Shaw Neighborhood Overview
Information concerning the neighborhood history, characteristics, institutions and organizations, planning and development.
The Shaw neighborhood is located on the near Southside adjacent to the Missouri Botanical Gardens and Tower Grove Park and just north of the South Grand commercial district. The neighborhood is defined by Interstate 44 on the North, Magnolia Avenue on the South, S. Grand Boulevard on the East and Tower Grove Avenue on the West.
Among the outlying common fields laid out by the French settlers of St. Louis was the Prairie des Noyers or "Meadows of the Walnut Trees". Established in 1769, this field was composed of a series of strips running westward from Grand Boulevard to Kingshighway and included most of the present Shaw area. After the Louisiana Purchase, the American Government confirmed ownership of these parcels by various French families, who later sold their tracts to land speculators.
The Shaw neighborhood takes its name from Henry Shaw, who arrived in St. Louis from England in 1819. Shaw was a prosperous merchant in the hardware business and philanthropist;who by the mid 1850's had also acquired several large tracts in the area.
On a return trip to England, Henry Shaw was impressed by the Royal Botanical Garden at Kew and became determined to establish a botanical garden in his adopted city. Accordingly, the Missouri Botanical Garden was founded and laid out on Shaw's land, adjacent to his country home, in 1858.
Tower Grove Park dates from 1868, when Shaw deeded 276 acres of his country estate to the City of St. Louis for use as a park;he insisted that it be governed by an independent board of commissioners, of which he would be a life member. In this way, Shaw retained control over Tower Grove's development as a Victorian walking park.
A series of bird's-eye view drawings made for the Compton and Dry's pictorial atlas of 1875 provides realistic views of the area at that time. (INSERT IMAGES)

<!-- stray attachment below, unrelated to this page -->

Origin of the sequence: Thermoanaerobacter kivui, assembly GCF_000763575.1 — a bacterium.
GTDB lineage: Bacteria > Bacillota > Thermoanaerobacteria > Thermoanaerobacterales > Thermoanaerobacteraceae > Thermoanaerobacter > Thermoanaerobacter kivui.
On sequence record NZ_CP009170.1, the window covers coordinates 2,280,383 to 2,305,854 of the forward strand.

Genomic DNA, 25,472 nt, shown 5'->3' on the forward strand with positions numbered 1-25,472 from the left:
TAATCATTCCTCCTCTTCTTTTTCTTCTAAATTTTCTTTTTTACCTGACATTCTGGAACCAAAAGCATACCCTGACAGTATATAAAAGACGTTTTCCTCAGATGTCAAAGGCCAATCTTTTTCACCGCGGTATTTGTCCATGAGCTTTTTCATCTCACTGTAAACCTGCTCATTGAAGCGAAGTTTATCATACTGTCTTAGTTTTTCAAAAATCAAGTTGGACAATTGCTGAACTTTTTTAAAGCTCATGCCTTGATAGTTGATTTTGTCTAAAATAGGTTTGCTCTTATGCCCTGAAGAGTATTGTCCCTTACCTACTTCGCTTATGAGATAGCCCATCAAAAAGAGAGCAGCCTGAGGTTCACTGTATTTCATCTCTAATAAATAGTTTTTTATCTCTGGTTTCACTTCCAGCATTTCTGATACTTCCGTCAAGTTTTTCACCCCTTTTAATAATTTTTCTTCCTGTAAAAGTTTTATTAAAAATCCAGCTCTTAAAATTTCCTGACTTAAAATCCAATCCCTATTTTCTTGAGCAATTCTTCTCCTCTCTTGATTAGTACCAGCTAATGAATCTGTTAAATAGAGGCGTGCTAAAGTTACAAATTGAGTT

Shaw began platting out some of his holdings in 1878 and built the ten houses that make up Shaw Place, in the 1880's.
Large sections of the area were acquired by William Christy, a member of the He later sold them to William Chambers. About 1860, these tracts were willed to Chamber's daughter, Mary Lawrence Tyler.
In 1887, Mary Tyler sold her property to a developer, resulting in the Tyler Place subdivision. Nevertheless, development in the area did not gain real momentum until the opening of the Grand Avenue Viaduct in 1889. Until that time, property owners had to travel east to Jefferson Avenue in order to cross Mill Creek Valley, thus, isolating the area and limiting it to wealthy families that could afford the leisurely commute.
Over the next decade, four hundred residences were built in the subdivision. This was followed by another thousand in the next ten years. The development of Tyler place formed the largest portion of what is defined as Shaw today, the area from Grand Boulevard to Tower Grove Avenue, between Shaw Avenue south to Magnolia Avenue with the exception of Flora Place. Deed restrictions established a uniform building line and limited construction to two-story brick buildings. Although the area's single-family homes had attracted some wealthy families, most households were headed by middle-income wage earners who labored in the downtown business district or in the shops and institutions along South Grand Boulevard.